“Business quadruples in summer,” Godwin says, noting that his nearest competitors are a Piggly Wiggly in Port St. Joe and a Walmart in Callaway, a suburb of Panama City. “The local business is good and you can survive with it, but it’s 400 percent better in summer. It’s mostly locals and a lot of snowbirds from November through February, the offseason.”

The prevalence of visitors explains the store’s varied selection, including some high-end products. Godwin makes a point of approaching customers, asking if he can help them find an item, and taking note of the fact if he doesn’t stock it. If two or more customers ask for something he doesn’t have, he will stock it.

“Spices are an example,” he says. “People tell me we have more spices than bigger stores. We also carry a lot of specialty items you wouldn’t normally find in stores this size. But we have a variety of people who demand high-end products. They’re more expensive, but they sell well.”

The meats and produce are another example. Godwin is proud of the store’s selection of meats, which are cut in-house. Gulf Foods, in fact, enjoys a reputation for quality meats, with out-of-towners often buying the meats to take home.

“We have a huge meat business,” Godwin says.

As for the produce, it’s delivered thrice weekly, as well as purchased from local sources whenever possible and straight from the field in season.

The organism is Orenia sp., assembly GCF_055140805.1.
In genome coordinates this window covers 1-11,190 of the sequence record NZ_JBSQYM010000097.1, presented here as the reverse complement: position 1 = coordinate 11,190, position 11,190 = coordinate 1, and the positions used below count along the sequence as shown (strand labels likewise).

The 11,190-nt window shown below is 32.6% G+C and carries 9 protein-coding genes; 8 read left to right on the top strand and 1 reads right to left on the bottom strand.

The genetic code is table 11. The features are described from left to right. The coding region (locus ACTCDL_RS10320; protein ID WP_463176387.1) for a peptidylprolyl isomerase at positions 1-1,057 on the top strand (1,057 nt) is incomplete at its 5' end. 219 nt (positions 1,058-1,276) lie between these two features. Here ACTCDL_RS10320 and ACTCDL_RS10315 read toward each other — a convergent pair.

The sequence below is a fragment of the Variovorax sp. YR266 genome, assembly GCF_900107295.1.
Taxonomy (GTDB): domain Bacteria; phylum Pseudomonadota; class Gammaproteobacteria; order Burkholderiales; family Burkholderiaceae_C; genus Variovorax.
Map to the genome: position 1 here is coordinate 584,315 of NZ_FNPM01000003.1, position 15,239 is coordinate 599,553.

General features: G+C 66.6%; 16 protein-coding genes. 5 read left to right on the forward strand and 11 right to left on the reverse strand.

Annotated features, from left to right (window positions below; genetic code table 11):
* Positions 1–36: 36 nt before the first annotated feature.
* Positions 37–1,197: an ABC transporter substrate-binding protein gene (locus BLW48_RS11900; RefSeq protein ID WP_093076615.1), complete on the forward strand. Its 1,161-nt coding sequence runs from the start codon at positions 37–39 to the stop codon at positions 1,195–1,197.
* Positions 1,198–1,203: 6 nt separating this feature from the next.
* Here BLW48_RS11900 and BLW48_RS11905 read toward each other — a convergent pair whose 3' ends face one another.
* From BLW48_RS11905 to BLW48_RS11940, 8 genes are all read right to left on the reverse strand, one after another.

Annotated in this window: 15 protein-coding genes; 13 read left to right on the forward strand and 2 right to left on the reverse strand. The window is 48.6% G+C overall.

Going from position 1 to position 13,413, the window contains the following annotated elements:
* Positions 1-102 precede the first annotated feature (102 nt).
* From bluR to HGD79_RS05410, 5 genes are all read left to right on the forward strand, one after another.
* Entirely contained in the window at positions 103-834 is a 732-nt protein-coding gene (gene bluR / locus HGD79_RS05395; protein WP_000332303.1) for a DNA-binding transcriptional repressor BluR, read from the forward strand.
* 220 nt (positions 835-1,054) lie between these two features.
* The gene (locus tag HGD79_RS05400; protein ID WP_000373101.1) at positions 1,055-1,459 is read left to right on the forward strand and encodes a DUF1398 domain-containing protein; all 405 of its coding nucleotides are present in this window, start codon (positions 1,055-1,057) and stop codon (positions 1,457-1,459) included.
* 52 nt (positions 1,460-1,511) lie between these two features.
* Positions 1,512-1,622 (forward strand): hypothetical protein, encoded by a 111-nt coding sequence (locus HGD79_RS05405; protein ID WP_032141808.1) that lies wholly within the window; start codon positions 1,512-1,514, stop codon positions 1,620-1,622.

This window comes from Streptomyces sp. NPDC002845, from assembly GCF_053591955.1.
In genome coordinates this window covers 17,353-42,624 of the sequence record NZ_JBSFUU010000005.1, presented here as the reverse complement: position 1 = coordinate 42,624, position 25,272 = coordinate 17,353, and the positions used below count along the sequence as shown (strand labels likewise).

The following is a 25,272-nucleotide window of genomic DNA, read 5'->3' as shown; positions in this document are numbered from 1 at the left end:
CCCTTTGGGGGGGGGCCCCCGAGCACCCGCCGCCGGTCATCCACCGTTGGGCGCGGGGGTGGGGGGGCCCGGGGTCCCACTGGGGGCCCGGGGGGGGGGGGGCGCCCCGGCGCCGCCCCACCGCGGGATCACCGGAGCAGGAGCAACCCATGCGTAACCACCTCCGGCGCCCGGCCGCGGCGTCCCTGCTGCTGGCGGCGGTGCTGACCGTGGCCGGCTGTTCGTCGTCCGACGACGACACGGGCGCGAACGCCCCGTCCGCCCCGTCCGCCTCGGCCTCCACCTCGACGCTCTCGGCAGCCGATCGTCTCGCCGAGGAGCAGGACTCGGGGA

“Meats and produce are the backbone of the grocery business,” Godwin asserts.

He’s particularly pleased with his switch to IGA (Independent Grocers Alliance), a name he says people associate with bigger stores, more products and lower prices. And in fact, prices on many of the store’s products have come down since the switch, he says.

Godwin estimates that the store does about $3.5 million in sales annually, a million-plus dollars more than when he purchased it.

“It’s grown tremendously,” he says. “The inventory has more than doubled. And it continues growing. Last year we were around $150,000 over the previous year. And this year we’ll be more than that.”

The growth reflects the improved economy and Mexico Beach’s upbeat tempo in the wake of the recovery, evident by the increasing number of visitors and property sales and rentals.

The Godwins themselves fell in love with Mexico Beach in 1995, when they came to celebrate Bonnie’s birthday. The same weekend, they purchased a beach house and, soon after, Godwin got into buying and selling coastal properties.

“It was fun and easy,” he says. “It was the boom time.”

When the grocery store came available, he jumped at the opportunity.

The store then was run down and in need of hands-on management, Godwin says. He and Bonnie redid much of it, as well as purchasing additional sections of the building that today house the gift shop and a tenant business.

Godwin returns to the theme of retirement. Selling the store isn’t completely out of the question, he allows. That is, if the right person were to come along — someone who would maintain the store’s quality and integrity.

“I want people who will keep going what we have,” he says.

Were he to sell, however, he wouldn’t necessarily hang up his apron. Instead, he would likely return to the Pelham store and help his sons, he says.

“I love what I do,” Godwin reiterates. “I look forward to every day.”